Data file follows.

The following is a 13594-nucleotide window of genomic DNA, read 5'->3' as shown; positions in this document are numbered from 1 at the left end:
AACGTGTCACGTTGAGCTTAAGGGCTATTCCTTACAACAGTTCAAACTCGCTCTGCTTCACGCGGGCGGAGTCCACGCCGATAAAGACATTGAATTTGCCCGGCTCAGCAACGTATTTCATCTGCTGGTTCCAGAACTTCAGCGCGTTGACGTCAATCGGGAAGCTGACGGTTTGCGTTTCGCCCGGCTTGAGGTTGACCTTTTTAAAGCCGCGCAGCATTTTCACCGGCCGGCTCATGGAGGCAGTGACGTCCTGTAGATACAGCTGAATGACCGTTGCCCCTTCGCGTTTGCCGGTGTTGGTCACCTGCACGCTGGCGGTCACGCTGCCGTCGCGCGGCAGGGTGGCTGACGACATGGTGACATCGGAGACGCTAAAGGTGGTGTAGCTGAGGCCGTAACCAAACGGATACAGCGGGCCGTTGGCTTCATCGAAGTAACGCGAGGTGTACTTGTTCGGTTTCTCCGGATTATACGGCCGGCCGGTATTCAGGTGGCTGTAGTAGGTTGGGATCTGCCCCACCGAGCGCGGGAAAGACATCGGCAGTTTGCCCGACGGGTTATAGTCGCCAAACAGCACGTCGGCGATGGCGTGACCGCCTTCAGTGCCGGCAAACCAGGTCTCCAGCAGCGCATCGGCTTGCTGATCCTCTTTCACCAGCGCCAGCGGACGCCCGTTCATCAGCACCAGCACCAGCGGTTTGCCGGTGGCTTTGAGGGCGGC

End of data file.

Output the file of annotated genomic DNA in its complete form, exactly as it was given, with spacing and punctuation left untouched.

The following is a 13594-nucleotide window of genomic DNA, read 5'->3' as shown; positions in this document are numbered from 1 at the left end:
AACGTGTCACGTTGAGCTTAAGGGCTATTCCTTACAACAGTTCAAACTCGCTCTGCTTCACGCGGGCGGAGTCCACGCCGATAAAGACATTGAATTTGCCCGGCTCAGCAACGTATTTCATCTGCTGGTTCCAGAACTTCAGCGCGTTGACGTCAATCGGGAAGCTGACGGTTTGCGTTTCGCCCGGCTTGAGGTTGACCTTTTTAAAGCCGCGCAGCATTTTCACCGGCCGGCTCATGGAGGCAGTGACGTCCTGTAGATACAGCTGAATGACCGTTGCCCCTTCGCGTTTGCCGGTGTTGGTCACCTGCACGCTGGCGGTCACGCTGCCGTCGCGCGGCAGGGTGGCTGACGACATGGTGACATCGGAGACGCTAAAGGTGGTGTAGCTGAGGCCGTAACCAAACGGATACAGCGGGCCGTTGGCTTCATCGAAGTAACGCGAGGTGTACTTGTTCGGTTTCTCCGGATTATACGGCCGGCCGGTATTCAGGTGGCTGTAGTAGGTTGGGATCTGCCCCACCGAGCGCGGGAAAGACATCGGCAGTTTGCCCGACGGGTTATAGTCGCCAAACAGCACGTCGGCGATGGCGTGACCGCCTTCAGTGCCGGCAAACCAGGTCTCCAGCAGCGCATCGGCTTGCTGATCCTCTTTCACCAGCGCCAGCGGACGCCCGTTCATCAGCACCAGCACCAGCGGTTTGCCGGTGGCTTTGAGGGCGGC